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Wednesday 7 June 2023 Dublin: 10°C
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# metabolic surgery
Research shows surgery more effective at treating type 2 diabetes compared to regular insulin use
37% of patients who underwent the surgery achieved remission of their diabetes entirely.

NEW RESEARCH ON type 2 diabetes has found that surgery is a more effective and cheaper option than insulin for two-thirds of patients.

The Irish Society for Clinical Nutrition and Metabolism (IrSPEN) worked with the British Obesity and Metabolic Surgery Society to analyse over 2,000 post-surgery outcomes of patients with obesity and diabetes requiring insulin.

According to Professor Helen Heneghan from St Vincent’s University Hospital, 67% of patients who underwent metabolic surgery no longer needed to use insulin one year after their surgery.

Alongside that, 37% of patients achieved remission of their diabetes entirely.

“This research now confirms metabolic surgery is also the most effective medical treatment for the majority of patients with more severe type 2 diabetes who use insulin,” said Professor Heneghan.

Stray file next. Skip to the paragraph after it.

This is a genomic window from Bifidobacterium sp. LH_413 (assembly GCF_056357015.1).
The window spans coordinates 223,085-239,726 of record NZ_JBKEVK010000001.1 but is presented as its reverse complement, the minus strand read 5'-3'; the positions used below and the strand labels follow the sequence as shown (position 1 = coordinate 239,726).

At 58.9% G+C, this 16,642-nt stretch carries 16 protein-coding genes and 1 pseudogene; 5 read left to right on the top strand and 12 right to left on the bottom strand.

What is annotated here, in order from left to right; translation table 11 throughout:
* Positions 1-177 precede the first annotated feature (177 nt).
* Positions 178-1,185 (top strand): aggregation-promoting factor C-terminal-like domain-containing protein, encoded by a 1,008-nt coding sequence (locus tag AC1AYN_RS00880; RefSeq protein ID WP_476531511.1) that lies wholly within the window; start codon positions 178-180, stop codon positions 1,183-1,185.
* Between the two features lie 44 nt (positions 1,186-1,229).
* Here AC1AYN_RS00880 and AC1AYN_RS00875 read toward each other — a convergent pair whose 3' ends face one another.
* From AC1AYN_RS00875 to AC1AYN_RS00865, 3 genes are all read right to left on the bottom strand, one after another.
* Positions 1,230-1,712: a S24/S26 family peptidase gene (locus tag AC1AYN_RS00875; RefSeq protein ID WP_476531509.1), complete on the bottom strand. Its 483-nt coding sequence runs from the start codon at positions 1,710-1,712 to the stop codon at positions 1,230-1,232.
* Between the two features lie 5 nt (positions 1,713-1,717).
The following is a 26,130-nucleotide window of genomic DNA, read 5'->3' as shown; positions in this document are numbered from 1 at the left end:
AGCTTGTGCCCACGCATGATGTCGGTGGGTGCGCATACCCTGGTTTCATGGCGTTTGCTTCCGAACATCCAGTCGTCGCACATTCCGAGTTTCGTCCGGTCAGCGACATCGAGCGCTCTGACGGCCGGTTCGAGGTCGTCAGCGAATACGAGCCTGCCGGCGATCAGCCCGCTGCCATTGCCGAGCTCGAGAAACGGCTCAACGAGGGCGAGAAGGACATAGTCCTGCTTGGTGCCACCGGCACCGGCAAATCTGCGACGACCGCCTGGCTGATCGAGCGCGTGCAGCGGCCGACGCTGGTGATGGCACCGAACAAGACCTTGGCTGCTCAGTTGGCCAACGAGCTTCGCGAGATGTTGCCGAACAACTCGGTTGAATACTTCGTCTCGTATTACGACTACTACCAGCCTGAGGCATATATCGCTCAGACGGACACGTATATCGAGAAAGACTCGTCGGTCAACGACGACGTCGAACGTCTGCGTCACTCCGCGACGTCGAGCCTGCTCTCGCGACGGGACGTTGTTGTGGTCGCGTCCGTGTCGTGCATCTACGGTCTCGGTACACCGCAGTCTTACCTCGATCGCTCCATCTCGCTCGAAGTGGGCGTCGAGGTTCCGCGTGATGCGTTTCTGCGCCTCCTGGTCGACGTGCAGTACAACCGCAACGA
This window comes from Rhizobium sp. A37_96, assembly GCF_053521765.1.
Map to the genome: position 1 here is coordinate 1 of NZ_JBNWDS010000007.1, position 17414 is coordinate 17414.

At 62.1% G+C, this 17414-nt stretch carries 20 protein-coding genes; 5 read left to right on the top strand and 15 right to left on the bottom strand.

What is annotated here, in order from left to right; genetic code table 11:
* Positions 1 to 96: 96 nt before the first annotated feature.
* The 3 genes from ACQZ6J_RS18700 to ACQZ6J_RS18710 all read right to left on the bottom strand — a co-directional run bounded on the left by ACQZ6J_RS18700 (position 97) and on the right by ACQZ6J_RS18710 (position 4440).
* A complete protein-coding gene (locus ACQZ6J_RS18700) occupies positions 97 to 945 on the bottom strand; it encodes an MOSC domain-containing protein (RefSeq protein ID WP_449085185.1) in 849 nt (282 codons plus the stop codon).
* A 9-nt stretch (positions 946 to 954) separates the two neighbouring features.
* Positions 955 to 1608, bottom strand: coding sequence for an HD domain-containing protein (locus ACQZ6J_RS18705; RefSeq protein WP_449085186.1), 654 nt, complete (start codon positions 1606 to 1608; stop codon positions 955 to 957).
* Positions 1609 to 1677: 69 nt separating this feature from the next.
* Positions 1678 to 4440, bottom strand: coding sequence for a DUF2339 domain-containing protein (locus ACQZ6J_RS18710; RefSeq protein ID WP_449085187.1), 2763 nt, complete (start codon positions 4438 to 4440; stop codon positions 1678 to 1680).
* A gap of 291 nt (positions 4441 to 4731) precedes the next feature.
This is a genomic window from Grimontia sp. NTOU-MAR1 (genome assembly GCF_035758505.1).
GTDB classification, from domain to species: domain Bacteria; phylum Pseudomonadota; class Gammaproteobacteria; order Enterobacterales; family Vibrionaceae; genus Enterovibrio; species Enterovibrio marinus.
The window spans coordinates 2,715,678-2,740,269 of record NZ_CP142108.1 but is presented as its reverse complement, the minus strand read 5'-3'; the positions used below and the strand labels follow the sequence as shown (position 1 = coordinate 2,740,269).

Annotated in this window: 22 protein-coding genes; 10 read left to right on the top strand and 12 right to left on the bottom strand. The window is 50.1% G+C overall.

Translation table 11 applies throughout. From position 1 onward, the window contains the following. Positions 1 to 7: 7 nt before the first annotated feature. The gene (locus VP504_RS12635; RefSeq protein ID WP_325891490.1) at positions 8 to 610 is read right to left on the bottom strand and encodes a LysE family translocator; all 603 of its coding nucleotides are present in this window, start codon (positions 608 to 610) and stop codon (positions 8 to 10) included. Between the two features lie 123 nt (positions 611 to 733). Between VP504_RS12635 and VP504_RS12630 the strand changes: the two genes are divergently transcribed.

On average patients also lost around a quarter of their body weight and the improvements persisted for at least four years

The second arm of the study was surrounding the cost of diabetes. According to IrSPEN member Professor Carel le Roux, while surgery is more expensive in the short term it is less than the ongoing cost of medications.

“Although an operation costs €8,000, researchers found that this figure was less than the ongoing cost of medications,” said Professor le Roux.

With costs of treatment side-effects and any complications of diabetes were also considered, the average patient treated with surgery was expected to save the health system €4,000 over five years, while also living with better health outcomes.

One diabetes patient, Laurence Kelly, who required insulin injections for years, no longer needs them because of surgery.

“These findings show the benefits of the HSE making metabolic surgery more widely available to more public patients in Ireland. The surgery not only gave me significant improvement in my health, but is also cost-effective for the HSE within a short payback time,” said Kelly.

Both the Department of Health and the HSE have been contacted for comment, but none has been received as of publication.

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